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Norway funds bio-security project in Vietnam

In Uncategorized on December 16, 2010 at 9:58 am

Norway’s Ambassador Stale Torstein Risa (R) and Mr. Nguyen Tran Hien, president of the National Institute of Hygiene and Epidemiology (NIHE) sign the agreement (Photo: Courtesy of NIHE)

The Norwegian Embassy has approved a two year non-refundable aid project of approximately US$1 million to enhance the control and management of bio- safety and bio-security in Vietnam.


Norway’s Ambassador Stale Torstein Risa and Mr. Nguyen Tran Hien, president of the National Institute of Hygiene and Epidemiology (NIHE) jointly signed the agreement in Hanoi on December 13.


The project targets at improving standards for the management of bio-safety and bio-security and to increase its management capacity in laboratories at NIHE, National Lung Hospital (NLH) in Hanoi and Pham Ngoc Thach Hospital (PNTH) in Ho Chi Minh City as well as capacity building for the NIHE on evaluation, assessment and monitoring of bio-safety laboratories in the country.


The two year project will be conducted at the three above mentioned locations.

Source: SGGP

Philippines, Norway vaults saving rice diversity

In Uncategorized on October 24, 2010 at 12:02 pm

AFP/File – A farmer separates rice grains from husks on a farm near Manila.

LOS BANOS, Philippines (AFP) – In a greenhouse near the Philippine capital, botanists grow strange grasses that bear tiny seeds which are promptly flown to a doomsday vault under Norway’s Arctic permafrost.


The Norway deliveries are just the newest facet of a decades-old effort by more than 100 countries to save the world’s many varieties of rice which might otherwise be lost.


A fire-proof, quake-proof, typhoon-proof gene bank set up by the International Rice Research Institute (IRRI) in the Philippines in 1962 now holds 115,000 varieties of one of the world’s most important grains.


“We’ve got genes stored which could potentially help us increase the yields of rice, improve pest tolerance and disease resistance, and help us address the effects of climate change,” IRRI geneticist Fiona Hay said.


The rice varieties are grown at IRRI’s sprawling complex at the university town of Los Banos, two hours’ drive south of Manila, so that they can be provided — free of charge — to farmers or governments around the world.


Yet Hay said that rice varieties were constantly being lost forever, despite the preservation efforts of IRRI, a non-profit organisation funded by governments, multilateral banks and philanthropists.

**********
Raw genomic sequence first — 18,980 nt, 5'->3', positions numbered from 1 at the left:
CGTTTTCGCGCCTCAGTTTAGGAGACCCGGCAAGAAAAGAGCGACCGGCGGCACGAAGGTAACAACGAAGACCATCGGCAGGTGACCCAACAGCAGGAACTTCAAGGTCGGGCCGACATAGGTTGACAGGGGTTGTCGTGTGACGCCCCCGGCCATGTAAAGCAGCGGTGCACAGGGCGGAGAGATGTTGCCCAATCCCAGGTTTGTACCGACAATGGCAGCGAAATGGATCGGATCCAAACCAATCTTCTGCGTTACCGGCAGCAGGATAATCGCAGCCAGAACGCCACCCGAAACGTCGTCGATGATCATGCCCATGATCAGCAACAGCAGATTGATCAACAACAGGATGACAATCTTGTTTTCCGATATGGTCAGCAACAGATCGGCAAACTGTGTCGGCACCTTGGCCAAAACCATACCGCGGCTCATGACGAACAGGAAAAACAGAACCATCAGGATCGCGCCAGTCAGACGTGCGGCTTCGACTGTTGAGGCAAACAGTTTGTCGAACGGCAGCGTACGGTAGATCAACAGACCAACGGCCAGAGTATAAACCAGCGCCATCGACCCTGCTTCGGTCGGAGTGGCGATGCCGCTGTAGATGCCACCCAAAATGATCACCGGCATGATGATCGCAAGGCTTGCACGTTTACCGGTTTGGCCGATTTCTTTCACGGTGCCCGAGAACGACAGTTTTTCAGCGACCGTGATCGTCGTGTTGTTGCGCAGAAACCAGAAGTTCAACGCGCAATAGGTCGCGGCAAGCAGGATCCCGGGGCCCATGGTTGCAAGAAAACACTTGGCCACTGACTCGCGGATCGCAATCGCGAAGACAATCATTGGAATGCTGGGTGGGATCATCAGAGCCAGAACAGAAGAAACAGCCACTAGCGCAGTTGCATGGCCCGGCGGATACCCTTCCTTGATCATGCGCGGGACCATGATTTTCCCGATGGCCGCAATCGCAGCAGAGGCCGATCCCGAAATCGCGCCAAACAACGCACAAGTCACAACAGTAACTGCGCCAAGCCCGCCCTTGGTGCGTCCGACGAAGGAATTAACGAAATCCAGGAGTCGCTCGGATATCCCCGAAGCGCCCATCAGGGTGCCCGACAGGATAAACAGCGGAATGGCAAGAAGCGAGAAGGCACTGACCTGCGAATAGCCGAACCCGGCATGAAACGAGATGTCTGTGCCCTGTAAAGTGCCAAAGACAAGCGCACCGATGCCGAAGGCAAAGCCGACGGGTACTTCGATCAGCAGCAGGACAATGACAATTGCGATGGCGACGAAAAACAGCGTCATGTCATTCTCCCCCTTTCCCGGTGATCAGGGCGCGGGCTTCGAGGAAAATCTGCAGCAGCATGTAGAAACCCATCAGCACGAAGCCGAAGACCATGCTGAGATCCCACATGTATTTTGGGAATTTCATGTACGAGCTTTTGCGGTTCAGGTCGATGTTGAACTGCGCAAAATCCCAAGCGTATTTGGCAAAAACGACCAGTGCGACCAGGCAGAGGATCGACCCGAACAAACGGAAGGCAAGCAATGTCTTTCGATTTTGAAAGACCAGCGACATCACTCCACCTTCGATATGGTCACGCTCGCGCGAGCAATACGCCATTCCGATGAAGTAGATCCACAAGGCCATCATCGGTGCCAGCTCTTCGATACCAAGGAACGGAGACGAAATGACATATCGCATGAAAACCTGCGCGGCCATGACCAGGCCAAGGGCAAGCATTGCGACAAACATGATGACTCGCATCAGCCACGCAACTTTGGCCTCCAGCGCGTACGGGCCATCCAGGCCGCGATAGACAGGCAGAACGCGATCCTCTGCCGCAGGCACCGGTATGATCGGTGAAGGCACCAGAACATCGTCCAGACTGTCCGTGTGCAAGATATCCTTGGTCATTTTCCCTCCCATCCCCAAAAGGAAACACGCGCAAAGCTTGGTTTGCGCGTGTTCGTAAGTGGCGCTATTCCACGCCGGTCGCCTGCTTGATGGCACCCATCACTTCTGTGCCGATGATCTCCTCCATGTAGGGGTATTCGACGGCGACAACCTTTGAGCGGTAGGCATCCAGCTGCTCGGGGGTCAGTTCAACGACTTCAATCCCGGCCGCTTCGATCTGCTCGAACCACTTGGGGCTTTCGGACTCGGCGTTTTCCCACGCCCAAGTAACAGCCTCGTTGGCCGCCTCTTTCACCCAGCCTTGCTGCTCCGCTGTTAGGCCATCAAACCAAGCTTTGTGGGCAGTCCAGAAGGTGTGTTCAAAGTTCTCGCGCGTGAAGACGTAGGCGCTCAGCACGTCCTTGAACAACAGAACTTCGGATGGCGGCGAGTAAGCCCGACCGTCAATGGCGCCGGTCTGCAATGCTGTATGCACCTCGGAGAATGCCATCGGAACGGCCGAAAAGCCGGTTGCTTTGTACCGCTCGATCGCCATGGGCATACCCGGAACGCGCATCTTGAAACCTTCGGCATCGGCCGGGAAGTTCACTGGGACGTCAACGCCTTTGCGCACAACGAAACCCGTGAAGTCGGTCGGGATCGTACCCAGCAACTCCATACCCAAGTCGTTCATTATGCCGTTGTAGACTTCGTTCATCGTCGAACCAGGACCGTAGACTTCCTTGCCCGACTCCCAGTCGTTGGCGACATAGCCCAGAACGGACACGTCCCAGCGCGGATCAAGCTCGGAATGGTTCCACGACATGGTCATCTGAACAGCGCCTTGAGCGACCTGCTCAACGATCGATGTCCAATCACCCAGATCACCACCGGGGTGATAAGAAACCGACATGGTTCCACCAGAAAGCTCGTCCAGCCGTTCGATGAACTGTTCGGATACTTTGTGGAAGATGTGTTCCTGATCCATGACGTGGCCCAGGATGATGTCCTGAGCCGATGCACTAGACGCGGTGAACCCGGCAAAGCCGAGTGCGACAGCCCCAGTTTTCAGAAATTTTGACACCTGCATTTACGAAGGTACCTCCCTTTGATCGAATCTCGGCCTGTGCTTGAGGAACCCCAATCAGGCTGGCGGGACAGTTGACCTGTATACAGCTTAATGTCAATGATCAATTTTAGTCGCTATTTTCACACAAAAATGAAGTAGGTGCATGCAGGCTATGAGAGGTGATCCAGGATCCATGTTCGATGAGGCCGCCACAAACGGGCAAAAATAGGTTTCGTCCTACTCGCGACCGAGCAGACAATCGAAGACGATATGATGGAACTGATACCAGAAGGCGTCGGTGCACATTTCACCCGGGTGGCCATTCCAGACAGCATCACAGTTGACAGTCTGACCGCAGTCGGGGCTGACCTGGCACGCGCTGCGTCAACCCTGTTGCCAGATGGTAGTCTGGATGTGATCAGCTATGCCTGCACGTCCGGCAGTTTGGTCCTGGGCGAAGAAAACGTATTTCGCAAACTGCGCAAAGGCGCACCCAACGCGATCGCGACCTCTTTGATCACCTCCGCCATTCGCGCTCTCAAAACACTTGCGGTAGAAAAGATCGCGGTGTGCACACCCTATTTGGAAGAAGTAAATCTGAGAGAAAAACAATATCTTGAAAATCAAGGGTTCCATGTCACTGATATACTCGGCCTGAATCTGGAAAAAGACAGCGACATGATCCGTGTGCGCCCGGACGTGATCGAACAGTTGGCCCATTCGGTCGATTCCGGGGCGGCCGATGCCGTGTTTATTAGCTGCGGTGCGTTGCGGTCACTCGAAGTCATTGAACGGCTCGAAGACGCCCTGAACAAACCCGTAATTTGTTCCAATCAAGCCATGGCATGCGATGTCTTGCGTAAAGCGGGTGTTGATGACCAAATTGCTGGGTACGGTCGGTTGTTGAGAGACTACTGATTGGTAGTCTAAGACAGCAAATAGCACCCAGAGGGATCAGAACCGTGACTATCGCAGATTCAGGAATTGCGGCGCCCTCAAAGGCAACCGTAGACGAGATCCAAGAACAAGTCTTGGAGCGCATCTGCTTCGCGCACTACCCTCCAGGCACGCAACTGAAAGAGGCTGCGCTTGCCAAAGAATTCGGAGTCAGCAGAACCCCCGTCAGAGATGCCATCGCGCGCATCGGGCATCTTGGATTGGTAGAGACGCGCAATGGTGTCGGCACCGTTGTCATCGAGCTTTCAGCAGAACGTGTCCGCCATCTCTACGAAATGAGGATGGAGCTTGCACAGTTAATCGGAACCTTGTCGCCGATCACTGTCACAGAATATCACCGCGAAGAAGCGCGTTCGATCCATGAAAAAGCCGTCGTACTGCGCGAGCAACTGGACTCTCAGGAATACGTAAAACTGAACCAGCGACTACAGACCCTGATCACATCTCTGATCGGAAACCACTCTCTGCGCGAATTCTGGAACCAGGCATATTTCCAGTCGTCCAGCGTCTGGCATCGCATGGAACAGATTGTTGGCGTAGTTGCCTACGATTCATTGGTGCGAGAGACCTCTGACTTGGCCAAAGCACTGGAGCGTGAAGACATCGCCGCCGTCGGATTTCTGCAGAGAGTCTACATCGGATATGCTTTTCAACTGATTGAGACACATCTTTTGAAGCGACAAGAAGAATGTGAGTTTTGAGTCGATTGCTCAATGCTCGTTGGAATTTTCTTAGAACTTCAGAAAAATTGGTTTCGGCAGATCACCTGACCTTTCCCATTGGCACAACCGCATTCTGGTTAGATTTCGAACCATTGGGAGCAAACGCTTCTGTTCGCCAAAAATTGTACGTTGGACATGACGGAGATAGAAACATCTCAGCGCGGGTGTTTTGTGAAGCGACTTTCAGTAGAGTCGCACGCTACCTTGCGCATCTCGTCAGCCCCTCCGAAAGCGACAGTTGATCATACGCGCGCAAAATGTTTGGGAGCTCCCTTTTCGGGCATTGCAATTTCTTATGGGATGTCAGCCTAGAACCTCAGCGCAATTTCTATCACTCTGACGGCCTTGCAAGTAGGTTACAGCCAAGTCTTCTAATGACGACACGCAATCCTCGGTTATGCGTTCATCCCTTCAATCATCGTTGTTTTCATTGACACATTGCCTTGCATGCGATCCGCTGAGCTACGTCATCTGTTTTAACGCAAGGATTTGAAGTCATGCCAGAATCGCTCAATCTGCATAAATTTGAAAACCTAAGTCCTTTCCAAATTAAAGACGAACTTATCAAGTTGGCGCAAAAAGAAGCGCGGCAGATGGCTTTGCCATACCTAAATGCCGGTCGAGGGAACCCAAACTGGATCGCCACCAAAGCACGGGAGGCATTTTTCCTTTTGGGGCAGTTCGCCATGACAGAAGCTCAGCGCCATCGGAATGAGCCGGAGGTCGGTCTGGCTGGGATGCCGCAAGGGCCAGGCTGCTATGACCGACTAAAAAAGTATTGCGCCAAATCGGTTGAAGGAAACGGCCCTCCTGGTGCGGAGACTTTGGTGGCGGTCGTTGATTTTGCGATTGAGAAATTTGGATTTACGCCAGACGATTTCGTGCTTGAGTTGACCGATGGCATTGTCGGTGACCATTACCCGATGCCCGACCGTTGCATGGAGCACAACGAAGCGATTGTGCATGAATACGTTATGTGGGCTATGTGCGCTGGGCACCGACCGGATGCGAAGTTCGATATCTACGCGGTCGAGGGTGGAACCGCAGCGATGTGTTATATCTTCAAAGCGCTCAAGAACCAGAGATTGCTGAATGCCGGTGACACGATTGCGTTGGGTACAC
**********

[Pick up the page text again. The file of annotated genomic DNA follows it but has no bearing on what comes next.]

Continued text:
Such losses are under a global spotlight this week as delegates from more than 190 countries meet at a UN summit in Nagoya, Japan, to map out a strategy to stop the world’s rapid loss of biodiversity in all plants and animals.


A rice variety can easily vanish due to pests, disease, drought or other natural disasters like a cyclone, or if for some reason farmers simply stop planting it, Hay said.


Not just urbanisation, but even farming can push wild rice varieties into extinction.


And while some countries run their own gene banks, they are not always successful in preserving seeds. In the tropics, high humidity causes rice seeds to spoil after several years, Hay said.


At the IRRI gene bank in the Philippines, seeds are stored in dry and cool conditions and can remain usable for up to 40 years.


The institute keeps its base collection in tiny, sealed, bar-coded aluminium cans in a room kept at a temperature well below freezing.


They include a Malaysian variety that was collected soon after the gene bank opened in 1962, some reed-like Latin American ones that grow taller than a man, and Indian varieties that look more like crawling weeds.


Duplicates in small foil sachets of about 400 seeds each are stored in a separate vault kept at two degrees Celsius (35.6 Fahrenheit) and low humidity for passing on to those who need them for farming or research.


Given the importance of the collection, extra insurance is always desirable — hence the rice gene bank being duplicated in Svalbard, Norway, Hay told AFP on a tour last week of the Philippine facility.


Since the Svalbard seed vault opened in February 2008, IRRI has reproduced 70,000 of its own grains and sent them in tiny freeze-dried aluminium cans to northern Norway, in a series of flights that take four days.


One final delivery of about 40,000 varieties is due to be flown out from Manila airport this week to complete the project.


The seeds include those no longer grown by farmers, plus 4,000-odd weeds with genes harnessed by scientists to make the rice plant more aromatic and more resistant to pests and disease, and tolerant of drought and saltwater.


Once completed, the Norway facility will act as a further backup to a US Department of Agriculture vault in Colorado that already holds duplicates of IRRI’s seeds.